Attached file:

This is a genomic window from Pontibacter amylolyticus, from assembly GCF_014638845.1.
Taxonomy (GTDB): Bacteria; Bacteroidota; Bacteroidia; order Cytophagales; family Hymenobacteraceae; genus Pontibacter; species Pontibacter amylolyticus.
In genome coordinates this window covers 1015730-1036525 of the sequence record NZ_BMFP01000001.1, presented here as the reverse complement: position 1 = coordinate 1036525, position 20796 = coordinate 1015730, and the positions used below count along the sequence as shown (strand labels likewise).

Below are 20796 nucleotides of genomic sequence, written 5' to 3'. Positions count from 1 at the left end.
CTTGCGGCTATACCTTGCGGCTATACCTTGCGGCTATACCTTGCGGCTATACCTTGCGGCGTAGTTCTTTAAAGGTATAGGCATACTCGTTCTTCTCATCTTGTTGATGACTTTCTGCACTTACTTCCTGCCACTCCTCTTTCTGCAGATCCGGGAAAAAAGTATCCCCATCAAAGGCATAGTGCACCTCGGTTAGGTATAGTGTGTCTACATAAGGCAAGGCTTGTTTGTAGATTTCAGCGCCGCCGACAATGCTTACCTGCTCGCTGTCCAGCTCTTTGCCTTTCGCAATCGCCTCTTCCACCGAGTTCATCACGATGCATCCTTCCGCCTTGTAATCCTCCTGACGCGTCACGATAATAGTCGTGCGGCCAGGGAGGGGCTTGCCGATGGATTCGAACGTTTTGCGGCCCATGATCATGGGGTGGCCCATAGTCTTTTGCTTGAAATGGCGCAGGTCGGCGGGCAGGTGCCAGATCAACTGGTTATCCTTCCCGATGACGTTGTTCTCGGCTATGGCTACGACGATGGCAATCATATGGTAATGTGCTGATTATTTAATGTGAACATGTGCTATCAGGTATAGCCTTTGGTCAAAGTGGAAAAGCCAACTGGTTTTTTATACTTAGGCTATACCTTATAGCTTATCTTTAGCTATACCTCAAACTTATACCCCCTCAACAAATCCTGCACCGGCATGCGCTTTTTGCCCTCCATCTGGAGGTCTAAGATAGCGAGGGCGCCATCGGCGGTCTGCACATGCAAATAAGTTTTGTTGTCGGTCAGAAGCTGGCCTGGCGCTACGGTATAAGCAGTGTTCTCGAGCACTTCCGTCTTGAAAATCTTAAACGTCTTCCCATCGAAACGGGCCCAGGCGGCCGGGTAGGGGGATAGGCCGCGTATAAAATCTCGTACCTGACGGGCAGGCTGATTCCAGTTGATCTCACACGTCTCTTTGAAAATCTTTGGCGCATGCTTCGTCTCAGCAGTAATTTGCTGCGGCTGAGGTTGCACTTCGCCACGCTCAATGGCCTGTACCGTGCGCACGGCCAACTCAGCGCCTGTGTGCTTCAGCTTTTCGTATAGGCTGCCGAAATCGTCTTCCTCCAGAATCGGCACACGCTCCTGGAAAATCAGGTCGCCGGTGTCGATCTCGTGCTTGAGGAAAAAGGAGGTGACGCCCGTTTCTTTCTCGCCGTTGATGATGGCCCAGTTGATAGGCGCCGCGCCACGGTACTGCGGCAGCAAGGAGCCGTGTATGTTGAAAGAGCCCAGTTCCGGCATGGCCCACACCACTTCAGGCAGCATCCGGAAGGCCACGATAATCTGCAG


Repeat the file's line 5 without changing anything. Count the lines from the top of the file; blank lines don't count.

CTTGCGGCTATACCTTGCGGCTATACCTTGCGGCTATACCTTGCGGCTATACCTTGCGGCGTAGTTCTTTAAAGGTATAGGCATACTCGTTCTTCTCATCTTGTTGATGACTTTCTGCACTTACTTCCTGCCACTCCTCTTTCTGCAGATCCGGGAAAAAAGTATCCCCATCAAAGGCATAGTGCACCTCGGTTAGGTATAGTGTGTCTACATAAGGCAAGGCTTGTTTGTAGATTTCAGCGCCGCCGACAATGCTTACCTGCTCGCTGTCCAGCTCTTTGCCTTTCGCAATCGCCTCTTCCACCGAGTTCATCACGATGCATCCTTCCGCCTTGTAATCCTCCTGACGCGTCACGATAATAGTCGTGCGGCCAGGGAGGGGCTTGCCGATGGATTCGAACGTTTTGCGGCCCATGATCATGGGGTGGCCCATAGTCTTTTGCTTGAAATGGCGCAGGTCGGCGGGCAGGTGCCAGATCAACTGGTTATCCTTCCCGATGACGTTGTTCTCGGCTATGGCTACGACGATGGCAATCATATGGTAATGTGCTGATTATTTAATGTGAACATGTGCTATCAGGTATAGCCTTTGGTCAAAGTGGAAAAGCCAACTGGTTTTTTATACTTAGGCTATACCTTATAGCTTATCTTTAGCTATACCTCAAACTTATACCCCCTCAACAAATCCTGCACCGGCATGCGCTTTTTGCCCTCCATCTGGAGGTCTAAGATAGCGAGGGCGCCATCGGCGGTCTGCACATGCAAATAAGTTTTGTTGTCGGTCAGAAGCTGGCCTGGCGCTACGGTATAAGCAGTGTTCTCGAGCACTTCCGTCTTGAAAATCTTAAACGTCTTCCCATCGAAACGGGCCCAGGCGGCCGGGTAGGGGGATAGGCCGCGTATAAAATCTCGTACCTGACGGGCAGGCTGATTCCAGTTGATCTCACACGTCTCTTTGAAAATCTTTGGCGCATGCTTCGTCTCAGCAGTAATTTGCTGCGGCTGAGGTTGCACTTCGCCACGCTCAATGGCCTGTACCGTGCGCACGGCCAACTCAGCGCCTGTGTGCTTCAGCTTTTCGTATAGGCTGCCGAAATCGTCTTCCTCCAGAATCGGCACACGCTCCTGGAAAATCAGGTCGCCGGTGTCGATCTCGTGCTTGAGGAAAAAGGAGGTGACGCCCGTTTCTTTCTCGCCGTTGATGATGGCCCAGTTGATAGGCGCCGCGCCACGGTACTGCGGCAGCAAGGAGCCGTGTATGTTGAAAGAGCCCAGTTCCGGCATGGCCCACACCACTTCAGGCAGCATCCGGAAGGCCACGATAATCTGCAG